He spent three years at UCCS before finally transferring to the University of Colorado for his senior season, where he quickly made a name for himself with a breakout season for the Buffaloes.

By now, he was 6’5″ and could pull up from three and throw down transition dunks. White became the Buffs’ go-to guy last season, averaging 18.3 ppg, 4.3 assists and 4.1 rebounds on 40% 3-pt and 81% free throw shooting. He was named to the All-Defensive Team, and first-team All-Pac 12, and he will use some of his NBA contract money to pay off student debt from his freshman year at UCCS. The Spurs just can’t help themselves.

The post-draft breakdown experts talked at length about how Dennis Smith is a perfect for Dallas. They discussed how ridiculous it was that Malik Monk was still on the board at 11, and they commiserated about how blatantly unfair it is that Jordan Bell is now a Golden State Warrior. And while the bloviating bordered upon incessant, the story of Derrick White slipped mostly under the radar.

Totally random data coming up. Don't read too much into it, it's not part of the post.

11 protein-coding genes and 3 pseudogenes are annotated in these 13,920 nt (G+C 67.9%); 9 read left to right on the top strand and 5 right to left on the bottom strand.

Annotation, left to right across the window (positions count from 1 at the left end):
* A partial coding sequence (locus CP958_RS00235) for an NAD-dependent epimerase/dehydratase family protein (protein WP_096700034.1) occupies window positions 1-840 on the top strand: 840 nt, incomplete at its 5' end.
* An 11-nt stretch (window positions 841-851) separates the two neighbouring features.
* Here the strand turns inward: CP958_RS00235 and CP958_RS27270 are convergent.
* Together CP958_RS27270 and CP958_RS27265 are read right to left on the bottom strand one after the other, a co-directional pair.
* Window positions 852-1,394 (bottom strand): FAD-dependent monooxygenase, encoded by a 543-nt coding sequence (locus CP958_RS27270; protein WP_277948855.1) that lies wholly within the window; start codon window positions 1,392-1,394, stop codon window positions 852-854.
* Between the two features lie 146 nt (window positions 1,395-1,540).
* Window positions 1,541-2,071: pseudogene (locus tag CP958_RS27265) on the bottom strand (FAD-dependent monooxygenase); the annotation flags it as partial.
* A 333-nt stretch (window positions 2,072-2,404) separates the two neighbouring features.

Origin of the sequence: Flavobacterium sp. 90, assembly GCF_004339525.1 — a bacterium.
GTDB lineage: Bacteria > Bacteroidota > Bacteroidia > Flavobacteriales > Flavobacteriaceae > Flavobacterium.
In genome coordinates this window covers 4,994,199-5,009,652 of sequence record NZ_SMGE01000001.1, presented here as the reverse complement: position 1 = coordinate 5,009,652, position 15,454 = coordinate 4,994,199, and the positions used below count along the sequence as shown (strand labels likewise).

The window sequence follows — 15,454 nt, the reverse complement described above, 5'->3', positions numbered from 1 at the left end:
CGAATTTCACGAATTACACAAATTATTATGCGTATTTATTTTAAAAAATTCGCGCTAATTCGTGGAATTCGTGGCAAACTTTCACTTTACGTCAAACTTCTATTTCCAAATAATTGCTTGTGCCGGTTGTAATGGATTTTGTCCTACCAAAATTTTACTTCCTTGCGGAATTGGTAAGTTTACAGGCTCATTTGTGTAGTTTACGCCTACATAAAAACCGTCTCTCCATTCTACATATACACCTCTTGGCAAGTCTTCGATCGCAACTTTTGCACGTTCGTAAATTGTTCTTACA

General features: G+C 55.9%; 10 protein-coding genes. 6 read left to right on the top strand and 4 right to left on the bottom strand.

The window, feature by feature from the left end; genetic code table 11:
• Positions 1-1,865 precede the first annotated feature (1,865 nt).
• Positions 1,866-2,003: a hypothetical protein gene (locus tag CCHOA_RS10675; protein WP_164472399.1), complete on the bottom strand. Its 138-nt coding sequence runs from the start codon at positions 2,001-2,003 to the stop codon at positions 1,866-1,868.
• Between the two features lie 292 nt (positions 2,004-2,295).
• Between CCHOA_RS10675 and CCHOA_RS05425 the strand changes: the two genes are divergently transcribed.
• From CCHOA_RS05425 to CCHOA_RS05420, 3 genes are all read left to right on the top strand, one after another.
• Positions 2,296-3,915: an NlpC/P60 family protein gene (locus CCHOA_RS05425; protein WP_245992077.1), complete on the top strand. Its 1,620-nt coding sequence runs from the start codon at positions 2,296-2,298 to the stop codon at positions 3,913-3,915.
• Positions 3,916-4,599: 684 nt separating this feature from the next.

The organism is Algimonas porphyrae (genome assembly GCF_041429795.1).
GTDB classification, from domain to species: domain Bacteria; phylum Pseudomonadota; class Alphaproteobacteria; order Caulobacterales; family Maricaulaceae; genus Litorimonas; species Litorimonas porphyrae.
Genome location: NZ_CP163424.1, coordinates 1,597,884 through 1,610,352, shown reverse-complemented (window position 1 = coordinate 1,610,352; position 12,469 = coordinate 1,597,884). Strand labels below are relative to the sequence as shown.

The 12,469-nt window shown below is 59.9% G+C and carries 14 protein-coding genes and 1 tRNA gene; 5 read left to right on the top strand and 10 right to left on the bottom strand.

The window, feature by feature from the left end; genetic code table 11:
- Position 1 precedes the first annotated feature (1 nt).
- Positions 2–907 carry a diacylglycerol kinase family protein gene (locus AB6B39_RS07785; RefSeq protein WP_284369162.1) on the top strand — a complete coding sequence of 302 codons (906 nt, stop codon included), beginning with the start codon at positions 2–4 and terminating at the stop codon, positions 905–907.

White is an excellent shooter and a steady pick-and-roll operator, including a solid spot-up game when the play moves underneath the pick. Excellent mid-range elevation makes up for some of his lack of lateral quickness, and, perhaps most importantly, he plays like he’s having fun. Although not a bona fide athletic specimen, he is an especially long defender at his position, with a 6’8″ wingspan and a self-professed focus on getting ‘bigger and stronger’ heading into summer league.

He does lack a certain amount of mobility and speed associated with the guard position in today’s NBA. His decision-making is a question mark at this point too… his splits show a turnover-to-assist ratio of 1.8-1. That’s not bad, but it’s probably not going to cut it against Boston’s defense, for example. How his game translates to the faster pace at the professional level remains to be seen. One of the major concerns with White is the fact that he was the oldest player drafted in the first round; at 22, his ceiling is most definitely a question among the younger adjacent first-rounders. At his age, there is always a chance he runs into the Buddy Hield issue of finite development.